11. PROHIBITIONS APPLICABLE TO DIRECTORS AND EXECUTIVE OFFICERS

In addition to the “Additional Guidance” in Section 10 above, if you are a director or an executive officer (as defined above) of the Company, your trading in Company Securities is also subject to the following prohibitions.

  • (a) Margin Accounts and Pledges. Securities held in a margin account or pledged as collateral for a loan may be sold without your consent by the broker if you fail to meet a margin call or by the lender in foreclosure if you default on the loan. Because a margin or foreclosure sale may occur at a time when you are aware of Material Nonpublic Information or otherwise are not permitted to trade in Company Securities, you are prohibited from holding Company Securities in a margin account or pledging Company Securities as collateral for a loan.

12. RULE 10B5-1 PLANS

Rule 10b5-1 under the Securities Exchange Act of 1934, as amended, provides a defense from insider trading liability under Rule 10b5-1. In order to be eligible to rely on this defense, a person subject to this Policy Statement must enter into a Rule 10b5-1 plan for transactions in Company Securities that meets certain conditions specified in the Rule (a “Rule 10b5-1 Plan”). If the plan meets the requirements of Rule 10b5-1, the Company Securities may be purchased or sold without regard to certain insider trading restrictions. To comply with the Policy Statement, a Rule 10b5-1 Plan must be approved by the Compliance Officer and meet the requirements of Rule 10b5-1 and the Company’s “Guidelines for Rule 10b5-1 Plans,” which may be obtained from the Compliance Officer. In general, a Rule 10b5-1 Plan must be entered into at a time when the person entering into the plan is not aware of Material Nonpublic Information. Once the plan is adopted, the person must not exercise any influence over the amount of securities to be traded, the price at which they are to be traded or the date of the trade. The plan must either specify the amount, pricing and timing of transactions in advance or delegate discretion on these matters to an independent third party. As a pre-condition to establishment of a Rule 10b5-1 Plan, the individual must have fulfilled the stock ownership requirements specified in the stock ownership guidelines of the Company for directors or executive officers, as applicable. In addition, the operation of a Rule 10b5-1 Plan cannot cause the director or executive officer to fall out of compliance with the applicable stock ownership guideline requirements.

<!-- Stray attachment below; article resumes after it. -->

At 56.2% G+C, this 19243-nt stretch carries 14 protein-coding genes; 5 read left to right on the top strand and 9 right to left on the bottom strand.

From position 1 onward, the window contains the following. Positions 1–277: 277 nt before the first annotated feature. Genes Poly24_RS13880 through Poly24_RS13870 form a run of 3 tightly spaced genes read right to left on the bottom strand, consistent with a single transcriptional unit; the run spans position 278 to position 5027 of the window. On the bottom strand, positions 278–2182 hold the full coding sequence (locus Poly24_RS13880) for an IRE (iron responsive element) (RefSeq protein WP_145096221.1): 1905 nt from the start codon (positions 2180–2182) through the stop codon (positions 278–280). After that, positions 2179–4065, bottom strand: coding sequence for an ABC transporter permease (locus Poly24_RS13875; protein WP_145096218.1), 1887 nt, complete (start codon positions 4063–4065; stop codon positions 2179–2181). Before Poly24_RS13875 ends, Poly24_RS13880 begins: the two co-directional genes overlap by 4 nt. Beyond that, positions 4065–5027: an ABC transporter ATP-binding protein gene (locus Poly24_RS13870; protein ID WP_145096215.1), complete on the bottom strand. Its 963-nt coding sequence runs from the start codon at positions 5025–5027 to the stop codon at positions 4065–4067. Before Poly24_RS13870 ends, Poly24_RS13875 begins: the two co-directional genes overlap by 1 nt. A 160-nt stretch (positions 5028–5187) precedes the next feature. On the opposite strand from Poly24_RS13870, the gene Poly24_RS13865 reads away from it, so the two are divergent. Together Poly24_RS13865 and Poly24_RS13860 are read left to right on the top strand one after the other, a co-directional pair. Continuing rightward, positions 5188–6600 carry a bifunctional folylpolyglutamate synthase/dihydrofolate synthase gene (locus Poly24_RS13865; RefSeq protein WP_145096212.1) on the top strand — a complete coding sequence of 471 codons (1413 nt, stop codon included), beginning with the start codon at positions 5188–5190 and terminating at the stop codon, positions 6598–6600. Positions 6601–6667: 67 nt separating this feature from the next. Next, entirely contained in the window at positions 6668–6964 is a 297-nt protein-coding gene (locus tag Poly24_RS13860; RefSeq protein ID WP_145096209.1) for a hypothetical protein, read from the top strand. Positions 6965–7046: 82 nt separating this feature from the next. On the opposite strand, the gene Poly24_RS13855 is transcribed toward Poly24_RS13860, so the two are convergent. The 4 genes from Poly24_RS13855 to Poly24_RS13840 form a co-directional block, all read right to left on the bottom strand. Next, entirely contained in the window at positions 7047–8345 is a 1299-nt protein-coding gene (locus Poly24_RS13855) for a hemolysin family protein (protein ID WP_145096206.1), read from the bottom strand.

Any Rule 10b5-1 Plan must be submitted for approval five days prior to the entry into the Rule 10b5-1 Plan. No further pre-approval of transactions conducted pursuant to the Rule 10b5-1 Plan will be required. The Guidelines for Rule 10b5-1 Plans are attached to this Policy Statement.

13. POST-TERMINATION TRANSACTIONS

This Policy Statement continues to apply to your transactions in Company Securities even after you have terminated employment or other services to the Company or a subsidiary as follows: if you are aware of Material Nonpublic Information when your employment or service relationship terminates, you may not trade in Company Securities until that information has become public or is no longer material.

14. CONFIDENTIALITY OF NONPUBLIC INFORMATION